One of the most prolific female snipers in history, Lyudmila had a torrid time the first time she faced the enemy. She just couldn’t bring herself to kill the German soldiers in her sights. It was only when a soldier next to her was killed that she went all out against the enemy. She killed two enemy soldiers that day. She would later add 307 more to the tally. She also killed 36 enemy snipers including one of whom already amassed 500 kills. After the war ended, she retired and became a historian.
6. Chris Kyle, 255 kills, USA
Famous for his book American Sniper, he is one of the most successful American snipers. His most legendary shot came outside the Sadr City in Afghanistan in 2008 when he spotted an insurgent with a rocket launcher near an Army convoy - 2,100 yards away. That’s more than 2 kms far. He let one loose from his .338 Lapua Magnum rifle to knock the guy dead. Such was his reputation that the enemy nicknamed him 'Al-Shaitan Ramad', or the Devil of Ramadi. Kyle died in 2013 in a shooting range incident along with his friend Chad Littlefield.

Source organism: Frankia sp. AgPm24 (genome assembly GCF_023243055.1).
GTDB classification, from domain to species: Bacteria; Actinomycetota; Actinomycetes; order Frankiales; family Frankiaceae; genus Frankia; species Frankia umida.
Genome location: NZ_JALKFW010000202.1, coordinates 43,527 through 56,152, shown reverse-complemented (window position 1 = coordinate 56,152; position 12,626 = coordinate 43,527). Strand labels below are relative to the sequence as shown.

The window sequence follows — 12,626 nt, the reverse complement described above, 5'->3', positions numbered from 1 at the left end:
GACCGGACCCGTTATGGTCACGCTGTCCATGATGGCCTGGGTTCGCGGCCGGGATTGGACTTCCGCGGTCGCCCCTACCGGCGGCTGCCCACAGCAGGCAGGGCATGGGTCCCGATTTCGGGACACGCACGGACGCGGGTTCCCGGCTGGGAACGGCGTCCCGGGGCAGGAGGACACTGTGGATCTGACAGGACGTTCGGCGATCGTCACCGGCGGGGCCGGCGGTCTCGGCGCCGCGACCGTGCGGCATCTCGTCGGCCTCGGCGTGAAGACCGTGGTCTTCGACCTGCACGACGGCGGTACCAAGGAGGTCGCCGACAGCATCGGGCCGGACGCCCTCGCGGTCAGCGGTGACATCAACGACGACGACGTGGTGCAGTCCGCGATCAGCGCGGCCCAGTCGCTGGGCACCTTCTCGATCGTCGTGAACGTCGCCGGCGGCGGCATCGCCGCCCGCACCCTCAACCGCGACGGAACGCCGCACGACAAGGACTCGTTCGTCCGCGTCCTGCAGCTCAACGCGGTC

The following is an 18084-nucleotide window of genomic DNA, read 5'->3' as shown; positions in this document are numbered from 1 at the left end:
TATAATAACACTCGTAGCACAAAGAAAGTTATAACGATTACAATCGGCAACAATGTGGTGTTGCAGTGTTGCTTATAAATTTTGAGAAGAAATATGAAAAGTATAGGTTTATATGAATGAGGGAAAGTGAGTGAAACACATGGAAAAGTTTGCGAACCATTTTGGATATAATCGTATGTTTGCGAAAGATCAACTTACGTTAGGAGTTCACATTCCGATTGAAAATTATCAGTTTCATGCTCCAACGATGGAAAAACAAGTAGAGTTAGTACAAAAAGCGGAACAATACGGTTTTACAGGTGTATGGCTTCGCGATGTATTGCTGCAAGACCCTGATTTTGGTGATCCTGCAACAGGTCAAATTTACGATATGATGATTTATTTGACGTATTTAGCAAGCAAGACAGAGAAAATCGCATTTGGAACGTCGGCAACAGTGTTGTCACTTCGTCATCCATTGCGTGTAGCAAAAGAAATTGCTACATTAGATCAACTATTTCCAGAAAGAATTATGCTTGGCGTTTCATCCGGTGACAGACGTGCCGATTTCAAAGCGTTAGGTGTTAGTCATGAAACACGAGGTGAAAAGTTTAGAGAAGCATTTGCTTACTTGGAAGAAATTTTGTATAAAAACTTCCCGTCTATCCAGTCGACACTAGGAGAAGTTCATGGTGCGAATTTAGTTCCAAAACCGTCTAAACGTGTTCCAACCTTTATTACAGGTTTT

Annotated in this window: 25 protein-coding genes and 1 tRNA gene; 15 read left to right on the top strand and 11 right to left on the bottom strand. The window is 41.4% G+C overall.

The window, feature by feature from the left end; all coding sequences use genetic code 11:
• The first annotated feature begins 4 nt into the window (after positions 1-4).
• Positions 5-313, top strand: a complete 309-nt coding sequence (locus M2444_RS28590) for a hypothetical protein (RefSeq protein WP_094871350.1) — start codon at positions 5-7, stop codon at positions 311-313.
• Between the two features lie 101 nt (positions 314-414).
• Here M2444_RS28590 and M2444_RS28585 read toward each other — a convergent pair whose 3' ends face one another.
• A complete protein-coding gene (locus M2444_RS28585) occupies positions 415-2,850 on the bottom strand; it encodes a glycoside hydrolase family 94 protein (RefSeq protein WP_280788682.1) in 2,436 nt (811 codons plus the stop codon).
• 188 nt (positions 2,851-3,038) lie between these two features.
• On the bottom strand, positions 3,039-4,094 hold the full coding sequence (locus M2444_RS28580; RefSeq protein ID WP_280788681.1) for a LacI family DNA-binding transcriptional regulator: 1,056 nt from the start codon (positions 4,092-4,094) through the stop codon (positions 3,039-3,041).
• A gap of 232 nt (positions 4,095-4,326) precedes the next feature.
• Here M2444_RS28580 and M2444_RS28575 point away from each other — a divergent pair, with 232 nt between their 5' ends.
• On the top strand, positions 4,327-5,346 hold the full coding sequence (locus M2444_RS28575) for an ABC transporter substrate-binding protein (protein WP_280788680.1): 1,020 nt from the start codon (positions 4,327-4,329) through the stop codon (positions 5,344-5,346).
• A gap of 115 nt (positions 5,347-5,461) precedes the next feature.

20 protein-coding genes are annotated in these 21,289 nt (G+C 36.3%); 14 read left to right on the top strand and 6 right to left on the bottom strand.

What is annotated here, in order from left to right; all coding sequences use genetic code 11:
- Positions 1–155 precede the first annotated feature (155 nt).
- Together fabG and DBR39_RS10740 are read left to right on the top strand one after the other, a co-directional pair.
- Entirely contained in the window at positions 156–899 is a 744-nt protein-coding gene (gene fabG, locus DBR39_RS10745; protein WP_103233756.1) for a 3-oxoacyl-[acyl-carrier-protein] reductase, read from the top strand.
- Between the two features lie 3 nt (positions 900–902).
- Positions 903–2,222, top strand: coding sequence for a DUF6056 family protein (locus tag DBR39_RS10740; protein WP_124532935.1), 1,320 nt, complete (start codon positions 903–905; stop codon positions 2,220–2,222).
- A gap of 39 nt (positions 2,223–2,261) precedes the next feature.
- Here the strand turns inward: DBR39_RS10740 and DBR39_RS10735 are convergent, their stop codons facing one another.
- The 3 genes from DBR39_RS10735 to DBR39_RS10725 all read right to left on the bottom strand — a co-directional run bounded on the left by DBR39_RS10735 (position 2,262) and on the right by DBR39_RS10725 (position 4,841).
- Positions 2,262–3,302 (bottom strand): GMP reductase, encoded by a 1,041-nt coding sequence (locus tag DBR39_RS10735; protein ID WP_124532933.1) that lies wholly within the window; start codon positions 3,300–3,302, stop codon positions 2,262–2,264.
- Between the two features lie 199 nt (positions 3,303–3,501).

7. Vasily Zaytsev, 242 kills, Soviet Union
People only learnt of the guy when they made a movie about him. Jude Law played Vasily Zaytsev in Enemy At The Gates. Before notching up enemy kills in the Battle of Stalingrad, Vasily was a clerk in the Soviet Navy. After reading about the fighting in the city, he volunteered to be on the front lines, serving with the 1047th Rifle Regiment. Between October and January 1943 he had made 242 confirmed kills. A counter sniper operation from the German side was also on, but not to the extent that is shown in the movie. However, in his memoirs, Zaytsev claims that he killed a German sniper, with whom his duel went on for three days, and claimed his scope as trophy.